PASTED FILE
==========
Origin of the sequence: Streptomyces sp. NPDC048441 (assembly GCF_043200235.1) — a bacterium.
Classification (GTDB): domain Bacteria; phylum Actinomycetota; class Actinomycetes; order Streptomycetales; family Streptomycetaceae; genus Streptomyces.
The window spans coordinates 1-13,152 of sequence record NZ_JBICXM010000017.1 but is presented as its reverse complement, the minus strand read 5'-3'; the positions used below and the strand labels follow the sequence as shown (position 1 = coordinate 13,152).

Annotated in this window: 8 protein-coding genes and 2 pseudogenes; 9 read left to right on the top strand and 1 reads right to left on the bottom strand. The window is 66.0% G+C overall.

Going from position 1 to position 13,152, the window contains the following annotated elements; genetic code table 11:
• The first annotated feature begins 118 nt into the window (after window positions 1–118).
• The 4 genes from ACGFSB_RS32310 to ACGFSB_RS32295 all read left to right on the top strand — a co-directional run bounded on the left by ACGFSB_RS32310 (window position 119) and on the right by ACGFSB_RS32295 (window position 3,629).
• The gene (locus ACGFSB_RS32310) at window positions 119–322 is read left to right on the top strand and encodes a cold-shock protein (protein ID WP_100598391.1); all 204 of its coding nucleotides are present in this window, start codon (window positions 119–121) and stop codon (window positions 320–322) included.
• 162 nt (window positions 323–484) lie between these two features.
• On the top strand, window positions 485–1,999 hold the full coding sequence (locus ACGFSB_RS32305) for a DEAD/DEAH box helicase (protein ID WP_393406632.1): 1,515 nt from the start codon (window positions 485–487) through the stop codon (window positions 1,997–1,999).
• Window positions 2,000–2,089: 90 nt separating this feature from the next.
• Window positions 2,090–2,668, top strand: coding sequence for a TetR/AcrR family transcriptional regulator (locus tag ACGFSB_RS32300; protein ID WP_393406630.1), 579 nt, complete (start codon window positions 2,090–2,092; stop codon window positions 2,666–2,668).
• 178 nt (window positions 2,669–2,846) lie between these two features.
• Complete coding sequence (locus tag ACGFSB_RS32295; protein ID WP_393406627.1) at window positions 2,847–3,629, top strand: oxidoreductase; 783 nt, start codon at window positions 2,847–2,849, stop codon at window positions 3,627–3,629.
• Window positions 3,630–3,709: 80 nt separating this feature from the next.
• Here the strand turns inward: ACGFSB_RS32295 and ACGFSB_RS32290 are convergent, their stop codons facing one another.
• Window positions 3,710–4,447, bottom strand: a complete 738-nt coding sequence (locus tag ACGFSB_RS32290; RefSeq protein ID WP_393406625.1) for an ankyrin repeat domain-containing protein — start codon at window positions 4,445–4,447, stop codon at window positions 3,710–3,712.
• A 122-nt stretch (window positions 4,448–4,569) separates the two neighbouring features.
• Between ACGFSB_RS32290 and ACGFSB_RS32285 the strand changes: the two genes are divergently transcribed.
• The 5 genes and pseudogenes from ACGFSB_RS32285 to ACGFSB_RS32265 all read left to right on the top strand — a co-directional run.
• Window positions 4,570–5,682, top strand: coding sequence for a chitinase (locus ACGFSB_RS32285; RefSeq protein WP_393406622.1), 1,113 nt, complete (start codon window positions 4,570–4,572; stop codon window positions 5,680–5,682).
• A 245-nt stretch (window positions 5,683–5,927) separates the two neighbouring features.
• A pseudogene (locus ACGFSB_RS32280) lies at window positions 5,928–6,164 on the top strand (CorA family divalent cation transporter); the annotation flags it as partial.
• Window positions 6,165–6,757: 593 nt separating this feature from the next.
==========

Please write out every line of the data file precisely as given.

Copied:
Origin of the sequence: Streptomyces sp. NPDC048441 (assembly GCF_043200235.1) — a bacterium.
Classification (GTDB): domain Bacteria; phylum Actinomycetota; class Actinomycetes; order Streptomycetales; family Streptomycetaceae; genus Streptomyces.
The window spans coordinates 1-13,152 of sequence record NZ_JBICXM010000017.1 but is presented as its reverse complement, the minus strand read 5'-3'; the positions used below and the strand labels follow the sequence as shown (position 1 = coordinate 13,152).

Annotated in this window: 8 protein-coding genes and 2 pseudogenes; 9 read left to right on the top strand and 1 reads right to left on the bottom strand. The window is 66.0% G+C overall.

Going from position 1 to position 13,152, the window contains the following annotated elements; genetic code table 11:
• The first annotated feature begins 118 nt into the window (after window positions 1–118).
• The 4 genes from ACGFSB_RS32310 to ACGFSB_RS32295 all read left to right on the top strand — a co-directional run bounded on the left by ACGFSB_RS32310 (window position 119) and on the right by ACGFSB_RS32295 (window position 3,629).
• The gene (locus ACGFSB_RS32310) at window positions 119–322 is read left to right on the top strand and encodes a cold-shock protein (protein ID WP_100598391.1); all 204 of its coding nucleotides are present in this window, start codon (window positions 119–121) and stop codon (window positions 320–322) included.
• 162 nt (window positions 323–484) lie between these two features.
• On the top strand, window positions 485–1,999 hold the full coding sequence (locus ACGFSB_RS32305) for a DEAD/DEAH box helicase (protein ID WP_393406632.1): 1,515 nt from the start codon (window positions 485–487) through the stop codon (window positions 1,997–1,999).
• Window positions 2,000–2,089: 90 nt separating this feature from the next.
• Window positions 2,090–2,668, top strand: coding sequence for a TetR/AcrR family transcriptional regulator (locus tag ACGFSB_RS32300; protein ID WP_393406630.1), 579 nt, complete (start codon window positions 2,090–2,092; stop codon window positions 2,666–2,668).
• 178 nt (window positions 2,669–2,846) lie between these two features.
• Complete coding sequence (locus tag ACGFSB_RS32295; protein ID WP_393406627.1) at window positions 2,847–3,629, top strand: oxidoreductase; 783 nt, start codon at window positions 2,847–2,849, stop codon at window positions 3,627–3,629.
• Window positions 3,630–3,709: 80 nt separating this feature from the next.
• Here the strand turns inward: ACGFSB_RS32295 and ACGFSB_RS32290 are convergent, their stop codons facing one another.
• Window positions 3,710–4,447, bottom strand: a complete 738-nt coding sequence (locus tag ACGFSB_RS32290; RefSeq protein ID WP_393406625.1) for an ankyrin repeat domain-containing protein — start codon at window positions 4,445–4,447, stop codon at window positions 3,710–3,712.
• A 122-nt stretch (window positions 4,448–4,569) separates the two neighbouring features.
• Between ACGFSB_RS32290 and ACGFSB_RS32285 the strand changes: the two genes are divergently transcribed.
• The 5 genes and pseudogenes from ACGFSB_RS32285 to ACGFSB_RS32265 all read left to right on the top strand — a co-directional run.
• Window positions 4,570–5,682, top strand: coding sequence for a chitinase (locus ACGFSB_RS32285; RefSeq protein WP_393406622.1), 1,113 nt, complete (start codon window positions 4,570–4,572; stop codon window positions 5,680–5,682).
• A 245-nt stretch (window positions 5,683–5,927) separates the two neighbouring features.
• A pseudogene (locus ACGFSB_RS32280) lies at window positions 5,928–6,164 on the top strand (CorA family divalent cation transporter); the annotation flags it as partial.
• Window positions 6,165–6,757: 593 nt separating this feature from the next.